Counter pressure is very useful: look up acupressure for labour, and explain really clearly to your birth partner that you need very strong pressure for this to work. The idea is to counter the pressure of the baby's head. It can be done in almost any position you adopt. Practice before hand. On all fours over a birth ball, or over the edge of a bed or sofa is easiest but it can also be really successful in the side lying position. As the baby moves down, pressure needs to be increased, and to move down further towards the buttocks. Your partner could start with his palms, then fingers, then knuckles, then elbows to exert enough pressure, leaning with his/her whole body onto your back. Bruising is likely, but this is ok. A tennis ball can also be used in the same fashion. Pressure should be keep up during the entire contraction and contact remain during the contraction. Alternately a hot water bottle between contractions can be useful. In fact, don't under estimate at all the pain relieving effects of a hot water bottle, especially in the (most likely) long prelabour stage of a posterior delivery in a first time mum. You cans trap the hot water bottle to your lower back with a summer scarf tied low below your bump, for mobilising and for lying down. Being in water, be it a birth pool or your bath tub or even the shower can help ease the pain of back labour. Try directing the show head at your lower back; side lying in the bath; whatever position you like in a pool. You can bring a stool or birth ball into the shower to help support you. Or your partner.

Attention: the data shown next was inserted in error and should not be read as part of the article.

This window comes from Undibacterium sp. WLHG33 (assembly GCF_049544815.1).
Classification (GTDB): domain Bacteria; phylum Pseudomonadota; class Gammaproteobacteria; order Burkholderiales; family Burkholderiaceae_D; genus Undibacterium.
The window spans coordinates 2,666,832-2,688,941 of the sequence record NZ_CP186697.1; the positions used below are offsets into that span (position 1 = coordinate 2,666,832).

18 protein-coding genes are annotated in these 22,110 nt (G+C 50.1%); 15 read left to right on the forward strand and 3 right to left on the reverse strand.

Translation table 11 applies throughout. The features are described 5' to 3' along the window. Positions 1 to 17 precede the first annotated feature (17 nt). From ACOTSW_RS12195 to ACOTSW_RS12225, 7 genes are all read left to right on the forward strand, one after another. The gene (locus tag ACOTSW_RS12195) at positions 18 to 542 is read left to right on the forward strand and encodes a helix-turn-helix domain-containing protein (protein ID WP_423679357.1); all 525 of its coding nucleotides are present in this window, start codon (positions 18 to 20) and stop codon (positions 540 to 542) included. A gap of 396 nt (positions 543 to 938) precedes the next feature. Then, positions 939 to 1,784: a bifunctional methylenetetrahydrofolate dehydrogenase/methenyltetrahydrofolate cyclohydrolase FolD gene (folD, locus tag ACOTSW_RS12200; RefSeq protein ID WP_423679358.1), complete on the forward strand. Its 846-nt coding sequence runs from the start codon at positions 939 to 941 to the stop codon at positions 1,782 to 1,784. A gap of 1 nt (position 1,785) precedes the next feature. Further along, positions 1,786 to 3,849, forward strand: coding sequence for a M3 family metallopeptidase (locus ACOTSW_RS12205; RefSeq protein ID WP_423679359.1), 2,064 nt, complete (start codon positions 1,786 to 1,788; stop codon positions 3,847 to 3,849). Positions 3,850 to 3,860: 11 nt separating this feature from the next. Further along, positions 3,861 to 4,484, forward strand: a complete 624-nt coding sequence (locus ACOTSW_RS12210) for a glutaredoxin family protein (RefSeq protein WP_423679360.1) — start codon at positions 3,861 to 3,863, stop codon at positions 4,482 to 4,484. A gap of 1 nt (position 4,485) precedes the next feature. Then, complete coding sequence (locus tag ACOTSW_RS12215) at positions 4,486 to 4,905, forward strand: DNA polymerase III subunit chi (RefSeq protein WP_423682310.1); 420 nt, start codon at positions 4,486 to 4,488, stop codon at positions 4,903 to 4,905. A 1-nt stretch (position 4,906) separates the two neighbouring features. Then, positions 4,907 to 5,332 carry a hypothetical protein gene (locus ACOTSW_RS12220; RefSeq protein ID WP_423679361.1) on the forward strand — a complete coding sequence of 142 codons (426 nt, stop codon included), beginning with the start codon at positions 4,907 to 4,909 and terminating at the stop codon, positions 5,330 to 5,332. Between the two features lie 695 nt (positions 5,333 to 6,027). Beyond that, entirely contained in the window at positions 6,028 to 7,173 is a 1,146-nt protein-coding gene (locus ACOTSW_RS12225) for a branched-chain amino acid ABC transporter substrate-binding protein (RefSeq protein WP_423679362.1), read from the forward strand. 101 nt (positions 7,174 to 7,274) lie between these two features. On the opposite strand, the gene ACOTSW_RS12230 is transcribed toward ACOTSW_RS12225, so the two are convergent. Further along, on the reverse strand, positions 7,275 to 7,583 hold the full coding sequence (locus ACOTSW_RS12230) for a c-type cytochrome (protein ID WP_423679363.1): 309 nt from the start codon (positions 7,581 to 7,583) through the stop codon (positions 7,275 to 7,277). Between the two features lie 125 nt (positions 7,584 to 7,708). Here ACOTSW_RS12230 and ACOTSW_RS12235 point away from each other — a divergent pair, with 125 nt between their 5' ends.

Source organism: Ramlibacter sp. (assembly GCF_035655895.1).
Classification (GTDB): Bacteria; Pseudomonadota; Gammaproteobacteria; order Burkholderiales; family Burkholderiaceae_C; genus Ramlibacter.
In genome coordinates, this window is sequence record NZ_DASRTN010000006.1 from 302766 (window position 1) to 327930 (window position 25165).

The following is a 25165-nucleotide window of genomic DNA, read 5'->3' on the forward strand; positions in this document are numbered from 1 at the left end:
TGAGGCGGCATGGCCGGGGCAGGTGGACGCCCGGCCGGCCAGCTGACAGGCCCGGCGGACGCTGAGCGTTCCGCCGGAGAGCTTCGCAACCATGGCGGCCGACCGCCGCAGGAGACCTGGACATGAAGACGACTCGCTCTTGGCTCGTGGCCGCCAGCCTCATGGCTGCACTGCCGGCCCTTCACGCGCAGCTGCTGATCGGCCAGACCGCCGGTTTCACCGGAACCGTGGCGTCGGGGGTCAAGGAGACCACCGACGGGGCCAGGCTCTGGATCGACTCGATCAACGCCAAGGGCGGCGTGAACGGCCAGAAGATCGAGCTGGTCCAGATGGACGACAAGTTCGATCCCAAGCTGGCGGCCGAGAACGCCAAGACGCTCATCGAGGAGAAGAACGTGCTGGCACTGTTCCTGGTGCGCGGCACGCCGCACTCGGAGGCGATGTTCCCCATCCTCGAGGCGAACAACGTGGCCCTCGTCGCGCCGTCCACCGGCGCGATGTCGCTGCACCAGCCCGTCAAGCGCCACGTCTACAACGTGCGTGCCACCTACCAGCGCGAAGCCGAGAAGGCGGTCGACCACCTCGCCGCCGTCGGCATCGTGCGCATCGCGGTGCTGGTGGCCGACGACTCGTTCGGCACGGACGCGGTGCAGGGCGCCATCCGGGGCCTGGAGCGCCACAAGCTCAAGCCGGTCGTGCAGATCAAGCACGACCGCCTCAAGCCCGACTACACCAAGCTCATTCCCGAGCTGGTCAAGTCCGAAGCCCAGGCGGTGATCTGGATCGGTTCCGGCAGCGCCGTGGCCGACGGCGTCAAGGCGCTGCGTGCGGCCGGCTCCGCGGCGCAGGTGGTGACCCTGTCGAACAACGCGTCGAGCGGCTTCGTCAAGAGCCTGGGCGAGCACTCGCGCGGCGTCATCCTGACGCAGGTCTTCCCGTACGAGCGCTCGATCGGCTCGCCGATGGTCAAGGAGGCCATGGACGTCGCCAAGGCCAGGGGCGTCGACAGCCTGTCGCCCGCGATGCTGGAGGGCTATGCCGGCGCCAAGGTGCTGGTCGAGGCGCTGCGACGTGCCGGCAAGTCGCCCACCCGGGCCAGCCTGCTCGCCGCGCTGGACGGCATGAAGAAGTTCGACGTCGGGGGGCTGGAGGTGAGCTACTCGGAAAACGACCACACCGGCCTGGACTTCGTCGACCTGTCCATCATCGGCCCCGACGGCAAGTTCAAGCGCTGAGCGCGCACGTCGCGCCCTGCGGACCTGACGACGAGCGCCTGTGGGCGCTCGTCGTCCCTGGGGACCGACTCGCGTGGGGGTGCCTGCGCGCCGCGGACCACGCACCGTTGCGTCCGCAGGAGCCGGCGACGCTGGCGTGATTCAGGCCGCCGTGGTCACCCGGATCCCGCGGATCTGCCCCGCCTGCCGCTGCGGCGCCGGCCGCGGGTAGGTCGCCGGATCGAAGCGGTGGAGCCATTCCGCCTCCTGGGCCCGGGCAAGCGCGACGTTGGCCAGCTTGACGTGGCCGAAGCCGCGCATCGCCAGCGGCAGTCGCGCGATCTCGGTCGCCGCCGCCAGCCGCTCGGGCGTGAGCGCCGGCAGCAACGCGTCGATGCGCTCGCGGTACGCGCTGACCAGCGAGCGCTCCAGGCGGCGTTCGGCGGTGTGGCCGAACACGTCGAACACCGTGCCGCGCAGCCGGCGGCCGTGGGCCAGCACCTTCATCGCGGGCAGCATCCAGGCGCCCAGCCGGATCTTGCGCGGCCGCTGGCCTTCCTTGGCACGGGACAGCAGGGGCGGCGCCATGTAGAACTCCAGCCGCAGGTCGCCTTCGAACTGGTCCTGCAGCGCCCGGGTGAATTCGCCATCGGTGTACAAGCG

You really do have lots of resources to help you get through this, much more than you can imagine right now. Again, I recommend reading positive birth stories of women with posterior labours, such as on the home birth uk site. They often describe in detail positions and methods of coping with the particular pain of back labour.
One things that stuck in my mind for my second posterior labour was someone's statement that the pain of a back labour doesn't necessarily get worse, the way it does with an anterior labour, i.e., the pain starts and pretty suddenly it ramps up and before you're even dilated to 1cm or 2 or 3 or whatever, is pretty bad, maybe even excruciating and you think "Fuck, if this is just the beginning -" and next thing you know you're in panic stations. Well, with back labour it may not get that much worse, it's just a long, constant struggle. Bear that in mind. I actually found that very comforting. The rhythm of your labour may be different to what you expect, and the pain may be worse than you were expecting but I think you're already aware of that, you just don't realise yet that you CAN do it.
Please don't panic and please listen to your body. That's all there is to it. You're going to do great. Whatever way it goes. You'll have a baby in your arms soon and you won't even know yourself, a newborn in your arms is pure divinity.
I really wish you the best of luck xx
(Haven't proofread, please excuse any typos)
My 3rd was back to back. We got to hospital at 10cm and he was with us 50 mins later. Nowhere near as painful a labour as no 1 and faster than 1 and 2.